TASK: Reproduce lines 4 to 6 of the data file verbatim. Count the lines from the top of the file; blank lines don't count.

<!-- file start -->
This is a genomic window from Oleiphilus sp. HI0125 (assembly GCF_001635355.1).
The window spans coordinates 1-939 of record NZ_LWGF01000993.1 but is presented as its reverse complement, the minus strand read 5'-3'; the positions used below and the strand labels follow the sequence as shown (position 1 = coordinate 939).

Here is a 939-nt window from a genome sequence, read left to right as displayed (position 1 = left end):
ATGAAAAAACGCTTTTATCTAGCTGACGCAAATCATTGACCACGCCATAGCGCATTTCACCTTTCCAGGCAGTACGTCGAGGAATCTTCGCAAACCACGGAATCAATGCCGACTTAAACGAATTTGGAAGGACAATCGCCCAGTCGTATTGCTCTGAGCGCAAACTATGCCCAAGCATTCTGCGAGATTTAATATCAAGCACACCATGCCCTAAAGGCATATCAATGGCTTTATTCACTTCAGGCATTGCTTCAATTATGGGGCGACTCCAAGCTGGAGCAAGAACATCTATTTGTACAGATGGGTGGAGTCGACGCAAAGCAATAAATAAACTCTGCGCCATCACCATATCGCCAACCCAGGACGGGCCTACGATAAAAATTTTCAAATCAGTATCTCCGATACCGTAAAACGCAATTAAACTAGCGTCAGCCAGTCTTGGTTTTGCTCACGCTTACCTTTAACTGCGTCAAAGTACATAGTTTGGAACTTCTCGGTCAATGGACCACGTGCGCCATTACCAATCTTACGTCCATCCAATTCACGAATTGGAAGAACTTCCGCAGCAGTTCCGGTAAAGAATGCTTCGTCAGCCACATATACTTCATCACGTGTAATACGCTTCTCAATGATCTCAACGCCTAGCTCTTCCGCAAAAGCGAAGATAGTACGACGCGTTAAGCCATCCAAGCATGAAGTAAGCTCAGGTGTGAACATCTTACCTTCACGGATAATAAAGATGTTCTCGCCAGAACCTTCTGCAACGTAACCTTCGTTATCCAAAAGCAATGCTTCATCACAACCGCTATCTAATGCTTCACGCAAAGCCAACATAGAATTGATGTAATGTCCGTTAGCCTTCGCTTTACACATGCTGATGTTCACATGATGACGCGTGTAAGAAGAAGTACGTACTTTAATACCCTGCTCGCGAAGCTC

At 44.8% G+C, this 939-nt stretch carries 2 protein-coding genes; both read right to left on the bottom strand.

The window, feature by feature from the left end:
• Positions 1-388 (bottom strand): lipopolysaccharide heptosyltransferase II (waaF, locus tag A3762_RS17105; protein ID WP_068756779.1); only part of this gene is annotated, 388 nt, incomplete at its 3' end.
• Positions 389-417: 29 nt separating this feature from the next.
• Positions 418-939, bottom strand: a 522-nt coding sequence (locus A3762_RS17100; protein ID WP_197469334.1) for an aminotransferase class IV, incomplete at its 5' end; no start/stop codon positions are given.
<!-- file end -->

ATGAAAAAACGCTTTTATCTAGCTGACGCAAATCATTGACCACGCCATAGCGCATTTCACCTTTCCAGGCAGTACGTCGAGGAATCTTCGCAAACCACGGAATCAATGCCGACTTAAACGAATTTGGAAGGACAATCGCCCAGTCGTATTGCTCTGAGCGCAAACTATGCCCAAGCATTCTGCGAGATTTAATATCAAGCACACCATGCCCTAAAGGCATATCAATGGCTTTATTCACTTCAGGCATTGCTTCAATTATGGGGCGACTCCAAGCTGGAGCAAGAACATCTATTTGTACAGATGGGTGGAGTCGACGCAAAGCAATAAATAAACTCTGCGCCATCACCATATCGCCAACCCAGGACGGGCCTACGATAAAAATTTTCAAATCAGTATCTCCGATACCGTAAAACGCAATTAAACTAGCGTCAGCCAGTCTTGGTTTTGCTCACGCTTACCTTTAACTGCGTCAAAGTACATAGTTTGGAACTTCTCGGTCAATGGACCACGTGCGCCATTACCAATCTTACGTCCATCCAATTCACGAATTGGAAGAACTTCCGCAGCAGTTCCGGTAAAGAATGCTTCGTCAGCCACATATACTTCATCACGTGTAATACGCTTCTCAATGATCTCAACGCCTAGCTCTTCCGCAAAAGCGAAGATAGTACGACGCGTTAAGCCATCCAAGCATGAAGTAAGCTCAGGTGTGAACATCTTACCTTCACGGATAATAAAGATGTTCTCGCCAGAACCTTCTGCAACGTAACCTTCGTTATCCAAAAGCAATGCTTCATCACAACCGCTATCTAATGCTTCACGCAAAGCCAACATAGAATTGATGTAATGTCCGTTAGCCTTCGCTTTACACATGCTGATGTTCACATGATGACGCGTGTAAGAAGAAGTACGTACTTTAATACCCTGCTCGCGAAGCTC

At 44.8% G+C, this 939-nt stretch carries 2 protein-coding genes; both read right to left on the bottom strand.

The window, feature by feature from the left end: